All very intriguing. In front of the castle, a tent had been put up on a specially built stage, and tens of thousands of Sikhs gathered in expectations of the Guru's arrival, no doubt hoping that he would have some words of inspiration for them, in these troubled times when so many have faced persecution for their faith. Then the crowd was on its feet, cheering and waving as the guru walked out and took centre stage. He made an impressive sight, waving a sword above his head that flashed in the sunlight. He waited for the crowds to fall silent and then said: Who among you is willing to die for God and for their guru? Who will give their head to my sword? Certainly an unusual way to start a speech, and there was some confusion in the crowd.

But then a man got to his feet and made his way to the stage. This was Dharam, a young man from a well to do family. The guru welcomed him like a brother and took him into the tent. People were muttering to each other, wondering what was going on. Then the guru emerged alone from the tent and waved the bloodied blade above his head. Shock ran through the crowd like a wave. Had the guru beheaded Dharam? But the guru was speaking again. Who else is willing to give their life for God and for me? This time everyone remained absolutely still, frightened even to move. But finally another man stood up and walked calmly to the front, a farmer called Dharam Das. Again, the volunteer was welcomed by the guru and led inside the tent. I, like everyone else in the crowd, held my breath.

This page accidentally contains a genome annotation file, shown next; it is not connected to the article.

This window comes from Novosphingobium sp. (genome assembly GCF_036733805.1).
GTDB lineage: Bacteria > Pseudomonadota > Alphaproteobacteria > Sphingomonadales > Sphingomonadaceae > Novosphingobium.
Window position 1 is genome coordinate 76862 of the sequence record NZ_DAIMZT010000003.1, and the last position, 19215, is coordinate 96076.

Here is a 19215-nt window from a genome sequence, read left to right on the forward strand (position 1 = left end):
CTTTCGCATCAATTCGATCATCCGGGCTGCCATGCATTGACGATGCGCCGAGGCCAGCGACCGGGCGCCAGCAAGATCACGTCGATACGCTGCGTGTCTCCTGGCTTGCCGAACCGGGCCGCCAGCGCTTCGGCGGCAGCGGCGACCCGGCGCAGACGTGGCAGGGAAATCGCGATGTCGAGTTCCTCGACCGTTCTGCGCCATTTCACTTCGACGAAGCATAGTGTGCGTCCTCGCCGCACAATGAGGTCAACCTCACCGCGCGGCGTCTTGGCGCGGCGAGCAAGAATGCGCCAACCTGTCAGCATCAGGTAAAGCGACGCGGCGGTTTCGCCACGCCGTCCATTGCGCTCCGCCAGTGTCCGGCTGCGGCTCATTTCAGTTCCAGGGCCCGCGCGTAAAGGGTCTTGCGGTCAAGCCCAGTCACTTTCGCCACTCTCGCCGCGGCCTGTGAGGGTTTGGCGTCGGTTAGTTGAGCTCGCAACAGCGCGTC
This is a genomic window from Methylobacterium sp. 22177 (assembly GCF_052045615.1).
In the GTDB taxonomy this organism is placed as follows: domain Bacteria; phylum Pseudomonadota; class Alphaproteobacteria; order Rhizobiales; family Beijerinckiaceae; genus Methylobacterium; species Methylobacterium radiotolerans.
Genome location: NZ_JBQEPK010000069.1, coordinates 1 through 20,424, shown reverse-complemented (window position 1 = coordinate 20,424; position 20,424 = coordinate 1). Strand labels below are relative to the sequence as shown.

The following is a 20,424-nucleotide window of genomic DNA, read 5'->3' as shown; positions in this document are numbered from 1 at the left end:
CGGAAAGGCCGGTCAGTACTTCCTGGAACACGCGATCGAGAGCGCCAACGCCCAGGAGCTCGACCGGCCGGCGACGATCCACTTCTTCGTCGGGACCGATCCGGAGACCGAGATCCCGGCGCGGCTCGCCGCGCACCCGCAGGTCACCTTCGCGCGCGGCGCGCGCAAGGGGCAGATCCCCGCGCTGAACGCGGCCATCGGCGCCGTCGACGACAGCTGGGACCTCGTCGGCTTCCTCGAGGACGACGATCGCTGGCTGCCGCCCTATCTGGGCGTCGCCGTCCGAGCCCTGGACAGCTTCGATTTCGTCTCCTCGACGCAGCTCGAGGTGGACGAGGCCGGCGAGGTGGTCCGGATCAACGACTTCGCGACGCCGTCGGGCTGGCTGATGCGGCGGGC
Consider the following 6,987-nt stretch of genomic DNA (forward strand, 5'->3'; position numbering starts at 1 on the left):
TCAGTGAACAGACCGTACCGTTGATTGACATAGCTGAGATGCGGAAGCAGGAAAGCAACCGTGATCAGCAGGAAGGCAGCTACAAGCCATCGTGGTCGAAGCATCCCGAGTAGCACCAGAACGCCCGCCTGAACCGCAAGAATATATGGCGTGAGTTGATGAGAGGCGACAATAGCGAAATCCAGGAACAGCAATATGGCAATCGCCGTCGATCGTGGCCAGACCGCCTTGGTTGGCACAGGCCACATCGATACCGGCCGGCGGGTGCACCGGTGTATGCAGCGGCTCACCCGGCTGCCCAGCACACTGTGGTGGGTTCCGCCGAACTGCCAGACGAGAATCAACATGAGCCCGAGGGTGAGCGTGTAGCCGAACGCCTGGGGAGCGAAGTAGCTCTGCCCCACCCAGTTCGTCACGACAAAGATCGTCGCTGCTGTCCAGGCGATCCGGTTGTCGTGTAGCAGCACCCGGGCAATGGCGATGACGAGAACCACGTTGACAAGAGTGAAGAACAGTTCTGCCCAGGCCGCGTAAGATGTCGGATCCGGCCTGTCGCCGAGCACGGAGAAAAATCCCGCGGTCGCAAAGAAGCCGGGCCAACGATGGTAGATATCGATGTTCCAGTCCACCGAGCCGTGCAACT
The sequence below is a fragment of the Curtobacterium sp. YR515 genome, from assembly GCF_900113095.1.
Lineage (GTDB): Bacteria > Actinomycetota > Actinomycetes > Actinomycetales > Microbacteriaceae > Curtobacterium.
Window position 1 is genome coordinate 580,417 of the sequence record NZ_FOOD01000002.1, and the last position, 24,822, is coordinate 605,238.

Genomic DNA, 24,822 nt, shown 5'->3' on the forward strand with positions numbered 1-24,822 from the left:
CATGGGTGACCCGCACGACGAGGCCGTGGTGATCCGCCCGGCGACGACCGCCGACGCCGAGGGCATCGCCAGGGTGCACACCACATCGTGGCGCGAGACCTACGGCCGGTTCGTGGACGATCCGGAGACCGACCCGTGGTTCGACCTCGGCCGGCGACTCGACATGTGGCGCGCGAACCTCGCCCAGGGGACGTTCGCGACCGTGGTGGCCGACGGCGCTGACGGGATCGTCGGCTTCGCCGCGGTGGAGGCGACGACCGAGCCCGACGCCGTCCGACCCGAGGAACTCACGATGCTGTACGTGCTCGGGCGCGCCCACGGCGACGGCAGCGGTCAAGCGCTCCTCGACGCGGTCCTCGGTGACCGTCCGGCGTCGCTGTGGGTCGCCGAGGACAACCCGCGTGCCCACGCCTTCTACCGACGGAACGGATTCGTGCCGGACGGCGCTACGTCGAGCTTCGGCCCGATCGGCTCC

This time we distinctly heard the swish of a sword and a sickening thud. The guru came out and brandished his sword for all to see and fresh blood splattered over the crowd. A woman near to me screamed and panic began to spread. But above the noise I heard Guru Gobind Rai's words. My sword is still hungry. Who else is willing to give their head to serve me? Unbelievably, three more men pushed their way to the front. The tailor called Mokham Chand, a barber called Sahib Chand, and a humble water carrier called Himmat Rai. Some of the crowd were crying, some were angry. Some even tried to stop the men from reaching the stage. But one at a time the guru took them into the tent, and each time he came out alone, his sword sticky with congealing blood. The guru appealed for calm and threw back the flaps of the tent.

We stood spellbound as all five men, alive and well, walked out onto the stage. They were wearing saffron robes like the guru and smiling. Then the crowd was cheering and clapping, and the men stepped forward to acknowledge the applause. Five men from very different backgrounds standing shoulder to shoulder with the guru. Five men who were willing to stand up for what they believed, and the guru announced they would be known as the Panj Pyara, the Beloved Five, the first members of the Khalsa. The Pure Ones, a group of Sikhs who are truly committed to the guru. They will be given new names. Singh, that means lion, for men and Kore, meaning princess, for women. So goodbye Guru Gobind Rai, from today we'll be calling you Guru Gobind Singh. The people surged forward, all wanting to join the Khalsa.

I suspect there are some in the Emperor's court who will not be pleased. This is Abu Turani reporting for the Emperor Aurangzeb. Anandpur.